Supersonic passenger flights will return almost 20 years after Concorde left – with flight times from London to New Jersey halved | World news

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A US airline has revealed plans to bring back supersonic transatlantic flights by the end of the decade.

United Airlines has tentatively agreed to buy jets that can fly at Mach 1.7 – twice as fast as modern commercial aircraft.

The company will purchase 15 “Overture” aircraft from the US start-up Boom Supersonic – as soon as they meet “demanding safety, operational and sustainability requirements”.

Flight times could be cut in half – a trip from London to Newark, New Jersey took three and a half hours.

Artist's impression of the United Airlines Boom Supersonic Overture Jet. Image: AP
Picture:
Artist’s impression of the United Airlines Boom Supersonic Overture Jet. Image: AP

Currently, a flight between these two locations would take almost seven hours.

The record for the fastest flight by a commercial airline between New York and London is two hours, 52 minutes and 59 seconds – set by Concorde in 1996.

Concorde was decommissioned in October 2003 after British Airways and Air France blamed a drop in demand and rising maintenance costs.

The last Concorde went three years after one Air France Concorde flight 4590 crashed into a hotel shortly after take-off in Paris and claimed the lives of 109 people on board and four other people on the ground in 2000.

Mike Leskinen, United’s vice president of corporate development and a former aerospace analyst, said the boom jet will be 75% cheaper than the Concorde thanks to advances in engines and lighter fuselages.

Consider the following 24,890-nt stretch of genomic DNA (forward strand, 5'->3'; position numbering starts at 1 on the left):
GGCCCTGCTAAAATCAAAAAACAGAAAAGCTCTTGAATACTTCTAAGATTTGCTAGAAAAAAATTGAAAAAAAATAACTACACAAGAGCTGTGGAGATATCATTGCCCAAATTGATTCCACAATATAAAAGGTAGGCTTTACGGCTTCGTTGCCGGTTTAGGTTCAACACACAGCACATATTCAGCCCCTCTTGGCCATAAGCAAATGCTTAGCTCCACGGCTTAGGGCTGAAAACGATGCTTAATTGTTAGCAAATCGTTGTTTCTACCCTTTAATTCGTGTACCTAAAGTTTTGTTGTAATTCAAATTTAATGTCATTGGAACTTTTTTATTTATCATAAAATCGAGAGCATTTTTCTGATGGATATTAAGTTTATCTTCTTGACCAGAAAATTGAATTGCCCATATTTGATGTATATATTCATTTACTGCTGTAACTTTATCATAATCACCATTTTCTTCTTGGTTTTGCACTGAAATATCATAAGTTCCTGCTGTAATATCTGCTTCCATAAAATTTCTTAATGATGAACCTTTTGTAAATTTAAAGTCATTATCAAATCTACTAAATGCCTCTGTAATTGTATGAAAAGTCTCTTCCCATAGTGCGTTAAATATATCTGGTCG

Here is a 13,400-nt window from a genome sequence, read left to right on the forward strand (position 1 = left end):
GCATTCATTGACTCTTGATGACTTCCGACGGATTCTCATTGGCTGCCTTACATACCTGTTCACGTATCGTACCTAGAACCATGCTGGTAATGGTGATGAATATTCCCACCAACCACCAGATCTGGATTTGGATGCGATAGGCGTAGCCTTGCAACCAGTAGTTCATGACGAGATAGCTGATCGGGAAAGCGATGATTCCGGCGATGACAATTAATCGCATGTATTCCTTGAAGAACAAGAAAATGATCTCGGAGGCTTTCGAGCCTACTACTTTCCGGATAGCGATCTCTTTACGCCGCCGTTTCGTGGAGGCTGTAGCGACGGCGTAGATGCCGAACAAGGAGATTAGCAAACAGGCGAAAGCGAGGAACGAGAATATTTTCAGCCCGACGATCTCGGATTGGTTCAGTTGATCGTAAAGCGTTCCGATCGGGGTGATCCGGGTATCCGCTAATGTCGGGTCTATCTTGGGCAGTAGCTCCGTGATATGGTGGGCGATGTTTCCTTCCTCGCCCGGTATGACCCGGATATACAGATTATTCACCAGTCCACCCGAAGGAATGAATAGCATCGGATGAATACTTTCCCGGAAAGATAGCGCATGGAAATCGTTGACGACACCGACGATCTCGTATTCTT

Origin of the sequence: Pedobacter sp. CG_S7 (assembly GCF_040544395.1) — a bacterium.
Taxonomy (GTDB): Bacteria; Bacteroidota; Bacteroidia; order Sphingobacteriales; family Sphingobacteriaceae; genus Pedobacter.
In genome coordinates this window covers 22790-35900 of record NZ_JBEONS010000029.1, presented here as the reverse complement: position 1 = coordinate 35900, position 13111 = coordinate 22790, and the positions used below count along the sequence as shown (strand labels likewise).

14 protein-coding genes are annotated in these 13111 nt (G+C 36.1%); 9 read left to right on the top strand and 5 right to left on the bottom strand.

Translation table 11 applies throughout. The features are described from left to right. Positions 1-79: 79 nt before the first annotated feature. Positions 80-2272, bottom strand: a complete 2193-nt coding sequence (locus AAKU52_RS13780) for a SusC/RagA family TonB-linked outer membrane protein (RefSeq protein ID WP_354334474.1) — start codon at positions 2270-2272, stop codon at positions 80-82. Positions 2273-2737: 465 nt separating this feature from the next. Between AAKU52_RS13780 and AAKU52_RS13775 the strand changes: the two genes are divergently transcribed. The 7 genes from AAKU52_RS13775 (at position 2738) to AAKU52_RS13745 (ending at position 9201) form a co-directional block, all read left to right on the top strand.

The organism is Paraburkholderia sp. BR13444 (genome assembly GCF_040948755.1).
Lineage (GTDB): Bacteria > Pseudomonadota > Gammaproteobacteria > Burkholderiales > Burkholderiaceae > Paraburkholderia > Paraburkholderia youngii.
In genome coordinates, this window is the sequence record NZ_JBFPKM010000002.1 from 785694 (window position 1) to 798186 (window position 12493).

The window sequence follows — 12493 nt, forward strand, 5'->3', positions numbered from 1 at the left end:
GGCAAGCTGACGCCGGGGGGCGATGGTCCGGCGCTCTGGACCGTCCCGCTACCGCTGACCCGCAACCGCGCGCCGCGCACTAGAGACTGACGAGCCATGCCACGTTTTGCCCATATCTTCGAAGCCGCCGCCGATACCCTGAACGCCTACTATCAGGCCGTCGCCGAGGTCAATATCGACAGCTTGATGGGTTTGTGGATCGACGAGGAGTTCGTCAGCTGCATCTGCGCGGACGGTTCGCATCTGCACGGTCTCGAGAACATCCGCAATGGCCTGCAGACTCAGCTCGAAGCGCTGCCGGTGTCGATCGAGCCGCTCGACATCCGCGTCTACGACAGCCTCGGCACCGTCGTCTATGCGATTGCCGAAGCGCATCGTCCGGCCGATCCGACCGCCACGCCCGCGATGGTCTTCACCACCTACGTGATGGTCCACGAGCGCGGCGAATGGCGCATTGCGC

Those savings could allow United to offer both premium and economy seating – although a final decision has not yet been made on cabin layout, Leskinen said.

The last flight of an Air France Concorde supersonic aircraft ends at Karlsruhe-Baden-Baden Airport in Germany.
Picture:
The last flight of an Air France Concorde supersonic aircraft ends at Karlsruhe-Baden-Baden Airport in Germany. Image: AP

The 88-seat aircraft will be the first zero-carbon, supersonic aircraft powered by “pure sustainable aviation fuel,” United said.

A prototype is scheduled to make its first journey through the sky this year or early 2022.

Flight trials are scheduled to begin in 2026 in the hope that passengers will be carried on commercial flights in 2029.

The company declined to discuss financial details, but a senior executive said a bail had been posted.

The deal includes an option on an additional 35 aircraft.

United CEO Scott Kirby said, “United continues on its path to building a more innovative, sustainable airline, and today’s technological advances are making it possible to include supersonic aircraft.

“Our mission has always been to connect people, and now, in partnership with Boom, we will be able to do that on an even greater scale.”

Meanwhile, Boom Supersonic’s founder and CEO Blake Scholl described the deal as a “significant step” in “creating a more accessible world.”

Virgin Galactic has unveiled designs for a supersonic passenger jet with the ability to fly three times the speed of sound last August.

The Delta Wing jet has a top speed of 2,300 mph (3,700 km / h) and could fly to New York in less than two hours – but could only carry between nine and 19 passengers.

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